The Fresh Loaf

News & Information for Amateur Bakers and Artisan Bread Enthusiasts

Stretchiness of dough after first rise?

poorlittlefish's picture
poorlittlefish

Stretchiness of dough after first rise?

I've made a straight dough recipe (a Paul Hollywood recipe) a few times now, using a KitchenAid Artisan for the mixing and kneading.  The end results have generally been consistent in terms of rise and softness, but what I'm not sure about is how the dough should feel after its initially risen to around double its original size.  Normally I find the dough is quite "elastic" in that I have trouble patting it out into a rectangle, for instance, because it wants to spring back.  This time around I made my dough just the same as usual, but when I transferred the dough to the worktop it was really "relaxed" and I could pull it out in all directions without it resisting.  Now I'm not sure whether the dough should be like that or stretchy!  What caused it to act so differently on this occasion, do you suppose, so I can either replicate it or avoid it next time (depending on what should happen at this stage of bread-making)?

Thanks.

cranbo's picture
cranbo

Some thoughts...

I'm guessing the hydration may have changed slightly during each time? 

  • Higher hydration doughs (think ciabatta) will be less elastic than low hydration (think bagel). 

What about flour types, always the same ones? 

  • Lower protein (think cake flour) will likely be less elastic than higher protein (think high gluten pizza flour)...but see my next comment. 

What about kneading times, always exactly the same?  

  • Lightly mixed/kneaded bread (think no-knead) will likely be less elastic than intensively mixed/kneaded (think dough development & windowpane)...although I can make a very extensible, non-elastic pizza dough that is intensively kneaded yet goes through a long, cold fermentation. 

What about rise times & temps, always exactly the same? 

  • Longer fermentations will likely be less elastic than shorter fermentations. Fermentation temps may have something to do with it to (temps certainly control fermentation durations!). 
  • Warm doughs are almost always less elastic than cold doughs.

 

poorlittlefish's picture
poorlittlefish

Thanks for your suggestions.  The hydration and flour types are always the same.  I use a plant propagator with thermastat control for the temperature, so in theory that should be the same, but the rising time has been longer (about 2 hours) the past couple of times, probably due to the ambient temperature being colder.

The only thing I may have done a little differently this time is keep the dough in the KitchenAid for an extra couple of minutes.  I gave it 10 mins but am still after the elusive windowpane effect, so kept it going for an extra 2 mins.

Is it right to say, then, that the elasticity of the dough after its initial rise won't actually affect the end result one way or the other?

cranbo's picture
cranbo

Is it right to say, then, that the elasticity of the dough after its initial rise won't actually affect the end result one way or the other?

I'm not sure that I'd go that far. After initial rise (bulk fermentation), your next step would typically be shaping. Depending on your end product, some elasticity can be good. For example, for baguette, if it's too soft and slack, it's tough to get a tight skin and the right shape; OTOH, if it's too elastic, it's tough to shape into the correct length. OTOOH, for pizza you generally don't want much (if any) elasticity.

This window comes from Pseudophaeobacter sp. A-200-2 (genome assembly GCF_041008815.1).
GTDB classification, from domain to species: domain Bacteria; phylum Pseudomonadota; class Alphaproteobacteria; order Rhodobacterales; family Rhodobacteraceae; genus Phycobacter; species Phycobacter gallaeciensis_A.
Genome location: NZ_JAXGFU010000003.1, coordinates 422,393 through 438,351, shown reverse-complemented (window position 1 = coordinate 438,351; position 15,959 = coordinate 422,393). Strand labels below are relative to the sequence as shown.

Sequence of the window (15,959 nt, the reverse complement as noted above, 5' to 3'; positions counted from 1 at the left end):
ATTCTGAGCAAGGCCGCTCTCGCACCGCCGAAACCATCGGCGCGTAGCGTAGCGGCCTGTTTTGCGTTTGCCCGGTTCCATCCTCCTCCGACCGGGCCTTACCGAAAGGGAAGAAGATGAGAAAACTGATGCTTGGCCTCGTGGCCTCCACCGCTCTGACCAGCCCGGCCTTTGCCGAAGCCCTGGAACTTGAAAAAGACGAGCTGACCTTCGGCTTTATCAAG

You can control this somewhat by the flour type and the mixing time. Mix less and/or use softer flour if you want more extensibility. Mix more and/or use harder flour if you want more elasticity. 

Water quality may also affect your extensibility. Any changes there? 

I struggled with the elusive windowpane and my KA for some time. Txfarmer's notes about intensive mixing helped out a lot. In my KA Artisan, I run 8-10 min at speed #4 to get that windowpane effect. What speed do you run?

poorlittlefish's picture
poorlittlefish

I've not dared go beyond #2 because that's what the manual says is the maximum.  I was worried about burning out the motor, but you obviously haven't had any problems so I might give that a go.

No changes with the water quality.  Am I reading you right in terms of the mixing times affecting elasticity?  This time around I mixed for longer and the dough was a lot more "relaxed" and easy to pull out without resistance, but isn't that the opposite of what you've said?

cranbo's picture
cranbo

Yeah, I'm familiar with that issue in the manual. Yes, officially it may void your warranty. Yes, quite a few people with KA mixers do this anyway.

Am I reading you right in terms of the mixing times affecting elasticity?  This time around I mixed for longer and the dough was a lot more "relaxed" and easy to pull out without resistance, but isn't that the opposite of what you've said?

I'm not sure how/if I contradicted myself, but here goes another perspective:

I do believe mixing time does affect elasticity, but it's not the only factor. I think most would agree that more mixing leads to stronger dough, but only to a point. Fermentation time is another factor in play with mixing; if you develop a really strong dough, but then let it ferment for a long(er) time, the long fermentation will still reduce elasticity and increase extensibility. 

Temperature may be worth a 2nd look: according to Suas in Advanced Bread and Pastry:

Warmer dough generates more fermentation activity and stronger dough, while cooler dough lowers fermentation activity and created weaker dough.

...and you did mention longer fermentation due to colder ambient temps.

BTW, ABP has a nice section on dough strength, taking into account many of the factors I listed, and more (that section should be viewable on Google Books.)